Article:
The Forgotten Killer
... and FDA’s Failure to Protect the Public’s Health
Center for Science in the Public Interest
The Forgotten Killer
Michael F. Jacobson, Ph.D.
Center for Science in the Public Interest Washington, D.C.
The author is pleased to acknowledge Mari Cohen, who did the initial excellent research for this report, and Dr. Stephen Havas of the Universityof Maryland School of Medicine, who provided wise counsel and thoughtful reviews of drafts, for their crucial assistance. Drs. Feng Jun He, Jiang He, Norman Kaplan, Graham MacGregor, Richard Mattes, and Myron Weinburger also provided advice or reviewed portions of the manuscript. CSPI staff members Ben Cohen, Bonnie Liebman, Steve Gardner, Bruce Silverglade and Margo Wootan commented on all orparts of this report and served as a collective institutional memory; some of them were involved in February 2005 in filing a lawsuit against the Food and Drug Administration for failure to regulate salt adequately. My assistant, Jessica Emami, helped research and proofread the report.
Copyright © 2005 by Center for Science in the Public Interest Second Edition, First Printing: January 2005Update: July 2009 Printing: 10 9 8 7 6 5 4 3 2 1 The Center for Science in the Public Interest (CSPI), founded in 1971, is a non-profit healthadvocacy organization. CSPI conducts innovative research and advocacy programs in the area of nutrition, food safety, and alcoholic beverages and provides consumers with current information about their own health and well-being. CSPI is supported by the 900,000subscribers in the United States and Canada to its Nutrition Action Healthletter and by foundation grants.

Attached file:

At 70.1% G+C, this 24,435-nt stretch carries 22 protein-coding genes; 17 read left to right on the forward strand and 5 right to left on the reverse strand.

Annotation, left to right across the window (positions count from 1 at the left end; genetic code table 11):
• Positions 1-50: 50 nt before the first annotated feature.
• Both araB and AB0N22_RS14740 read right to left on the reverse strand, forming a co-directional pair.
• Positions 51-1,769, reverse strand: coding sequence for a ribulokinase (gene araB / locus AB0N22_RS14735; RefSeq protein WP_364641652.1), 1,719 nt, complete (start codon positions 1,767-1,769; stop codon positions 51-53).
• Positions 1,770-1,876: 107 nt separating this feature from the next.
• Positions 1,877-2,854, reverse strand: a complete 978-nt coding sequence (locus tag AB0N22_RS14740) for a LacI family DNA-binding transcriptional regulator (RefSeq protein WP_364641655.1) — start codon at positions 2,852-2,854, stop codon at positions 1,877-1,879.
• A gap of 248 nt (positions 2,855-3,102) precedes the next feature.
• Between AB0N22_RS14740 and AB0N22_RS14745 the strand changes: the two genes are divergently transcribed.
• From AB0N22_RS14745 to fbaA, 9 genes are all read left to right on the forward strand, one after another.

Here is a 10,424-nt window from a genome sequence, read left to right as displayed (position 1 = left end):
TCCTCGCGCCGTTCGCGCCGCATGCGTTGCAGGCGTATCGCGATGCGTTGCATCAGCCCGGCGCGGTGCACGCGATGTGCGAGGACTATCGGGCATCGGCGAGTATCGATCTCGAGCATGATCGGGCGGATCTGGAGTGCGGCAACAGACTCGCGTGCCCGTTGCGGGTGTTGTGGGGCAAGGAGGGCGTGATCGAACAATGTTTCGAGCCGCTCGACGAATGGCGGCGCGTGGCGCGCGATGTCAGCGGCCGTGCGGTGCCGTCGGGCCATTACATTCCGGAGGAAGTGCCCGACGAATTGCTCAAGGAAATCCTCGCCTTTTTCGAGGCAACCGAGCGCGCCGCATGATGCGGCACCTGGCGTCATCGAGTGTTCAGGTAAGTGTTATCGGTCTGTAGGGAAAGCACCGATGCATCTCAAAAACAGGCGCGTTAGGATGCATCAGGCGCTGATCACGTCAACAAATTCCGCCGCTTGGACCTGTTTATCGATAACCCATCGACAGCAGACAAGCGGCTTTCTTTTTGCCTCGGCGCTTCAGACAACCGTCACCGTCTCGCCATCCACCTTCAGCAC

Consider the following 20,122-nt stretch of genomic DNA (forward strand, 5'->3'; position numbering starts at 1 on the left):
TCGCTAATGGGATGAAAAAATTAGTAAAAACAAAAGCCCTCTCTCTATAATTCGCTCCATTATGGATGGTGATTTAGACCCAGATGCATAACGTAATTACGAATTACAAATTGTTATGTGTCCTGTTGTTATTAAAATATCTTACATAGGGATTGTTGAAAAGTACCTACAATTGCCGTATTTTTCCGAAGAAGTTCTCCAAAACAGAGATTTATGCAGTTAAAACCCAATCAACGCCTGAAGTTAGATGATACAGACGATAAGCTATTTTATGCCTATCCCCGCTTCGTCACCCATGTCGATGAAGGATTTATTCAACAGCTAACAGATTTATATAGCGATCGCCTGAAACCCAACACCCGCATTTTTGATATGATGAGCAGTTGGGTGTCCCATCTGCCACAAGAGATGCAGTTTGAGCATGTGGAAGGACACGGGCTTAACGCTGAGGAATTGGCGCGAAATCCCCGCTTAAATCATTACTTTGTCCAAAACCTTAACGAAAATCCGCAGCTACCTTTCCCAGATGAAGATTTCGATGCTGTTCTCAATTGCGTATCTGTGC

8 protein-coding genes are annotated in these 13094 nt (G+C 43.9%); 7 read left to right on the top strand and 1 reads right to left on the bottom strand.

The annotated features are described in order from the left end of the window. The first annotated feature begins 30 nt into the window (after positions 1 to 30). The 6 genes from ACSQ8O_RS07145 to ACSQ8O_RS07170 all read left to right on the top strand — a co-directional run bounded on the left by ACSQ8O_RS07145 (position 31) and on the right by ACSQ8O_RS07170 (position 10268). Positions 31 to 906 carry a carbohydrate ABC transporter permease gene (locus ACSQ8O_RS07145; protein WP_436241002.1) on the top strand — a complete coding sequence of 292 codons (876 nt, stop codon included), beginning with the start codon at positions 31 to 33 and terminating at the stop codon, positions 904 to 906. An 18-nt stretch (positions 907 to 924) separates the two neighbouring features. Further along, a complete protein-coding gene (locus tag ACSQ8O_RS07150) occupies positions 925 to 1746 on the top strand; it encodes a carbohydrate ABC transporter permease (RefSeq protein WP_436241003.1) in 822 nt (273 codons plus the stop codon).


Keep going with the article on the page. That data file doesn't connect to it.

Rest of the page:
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Salt: The Forgotten Killer 2009 Update
alt reduction has been very much in the news sinceSalt: The Forgotten Killer was first published in 2005. There have been both scientific and policy developments.
Two important studies provided the strongest evidence ever that lowering sodium intake not only lowered blood pressure, but also prevented cardiovascular disease. • In a study of 1,981 elderly Taiwanese military veterans living in a retirement home, researchers replaced regular saltwith potassium-enriched salt, thereby boosting the men’s potassium intake while lowering their sodium intake. 1 After almost three years of follow-up, those men who reduced their sodium and increased their potassium intake enjoyed a 41-percent reduction in cardiovascular disease deaths compared to men who continued using regular salt. Another important study was a long-term (10 to 15 years)follow-up of prehypertensive subjects in the Trials of Hypertension Prevention (TOHP). Lower sodium intake led to a 30 percent reduction in cardiovascular events. 2 There was also a reduction of 20 percent in cardiovascular disease deaths, though that reduction did not reach statistical significance.
Those studies should satisfy critics who had long charged that no studies showed a direct effectof lower sodium intake on cardiovascular disease risk. While most of the concern regarding sodium has focused on adults, a 2008 British study found a correlation between sodium and blood pressure in children and teenagers. 3 For each 400 milligram (mg) increase in sodium, systolic blood pressure increased 0.4 mm Hg and diastolic by 0.6 mm Hg. The same researchers wondered if a high salt intakewould encourage children to consume more fluids, including in the form of soft drinks. Soft drinks are of concern because they promote weight gain. The researchers found that fluid and soft-drink intake, indeed, was directly correlated with sodium intake. 4 They estimated that if British children consumed half as much salt (mean decrease of 3 grams per day), they would consume an average of about...